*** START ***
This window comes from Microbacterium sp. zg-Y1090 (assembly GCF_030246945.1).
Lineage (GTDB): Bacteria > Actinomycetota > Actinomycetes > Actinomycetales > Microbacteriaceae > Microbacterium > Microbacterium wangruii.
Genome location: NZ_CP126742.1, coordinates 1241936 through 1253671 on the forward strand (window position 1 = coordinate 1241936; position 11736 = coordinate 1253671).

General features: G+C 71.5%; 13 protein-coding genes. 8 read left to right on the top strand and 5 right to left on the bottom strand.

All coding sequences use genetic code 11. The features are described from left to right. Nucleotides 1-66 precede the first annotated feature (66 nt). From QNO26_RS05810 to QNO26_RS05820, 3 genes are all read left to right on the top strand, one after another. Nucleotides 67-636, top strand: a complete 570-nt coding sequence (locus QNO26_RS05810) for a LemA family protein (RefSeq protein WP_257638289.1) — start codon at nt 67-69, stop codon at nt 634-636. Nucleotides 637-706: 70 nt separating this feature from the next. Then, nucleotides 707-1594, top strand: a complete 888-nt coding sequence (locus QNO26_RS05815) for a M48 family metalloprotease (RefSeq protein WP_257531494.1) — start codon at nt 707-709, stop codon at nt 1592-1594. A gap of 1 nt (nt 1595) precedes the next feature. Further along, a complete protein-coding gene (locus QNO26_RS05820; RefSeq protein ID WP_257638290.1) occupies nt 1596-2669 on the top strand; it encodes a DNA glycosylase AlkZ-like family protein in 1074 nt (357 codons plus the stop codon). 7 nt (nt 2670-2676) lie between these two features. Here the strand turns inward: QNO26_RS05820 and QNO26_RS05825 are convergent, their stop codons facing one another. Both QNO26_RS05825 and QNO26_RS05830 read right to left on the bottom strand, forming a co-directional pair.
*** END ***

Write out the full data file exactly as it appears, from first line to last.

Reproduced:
This window comes from Microbacterium sp. zg-Y1090 (assembly GCF_030246945.1).
Lineage (GTDB): Bacteria > Actinomycetota > Actinomycetes > Actinomycetales > Microbacteriaceae > Microbacterium > Microbacterium wangruii.
Genome location: NZ_CP126742.1, coordinates 1241936 through 1253671 on the forward strand (window position 1 = coordinate 1241936; position 11736 = coordinate 1253671).

General features: G+C 71.5%; 13 protein-coding genes. 8 read left to right on the top strand and 5 right to left on the bottom strand.

All coding sequences use genetic code 11. The features are described from left to right. Nucleotides 1-66 precede the first annotated feature (66 nt). From QNO26_RS05810 to QNO26_RS05820, 3 genes are all read left to right on the top strand, one after another. Nucleotides 67-636, top strand: a complete 570-nt coding sequence (locus QNO26_RS05810) for a LemA family protein (RefSeq protein WP_257638289.1) — start codon at nt 67-69, stop codon at nt 634-636. Nucleotides 637-706: 70 nt separating this feature from the next. Then, nucleotides 707-1594, top strand: a complete 888-nt coding sequence (locus QNO26_RS05815) for a M48 family metalloprotease (RefSeq protein WP_257531494.1) — start codon at nt 707-709, stop codon at nt 1592-1594. A gap of 1 nt (nt 1595) precedes the next feature. Further along, a complete protein-coding gene (locus QNO26_RS05820; RefSeq protein ID WP_257638290.1) occupies nt 1596-2669 on the top strand; it encodes a DNA glycosylase AlkZ-like family protein in 1074 nt (357 codons plus the stop codon). 7 nt (nt 2670-2676) lie between these two features. Here the strand turns inward: QNO26_RS05820 and QNO26_RS05825 are convergent, their stop codons facing one another. Both QNO26_RS05825 and QNO26_RS05830 read right to left on the bottom strand, forming a co-directional pair.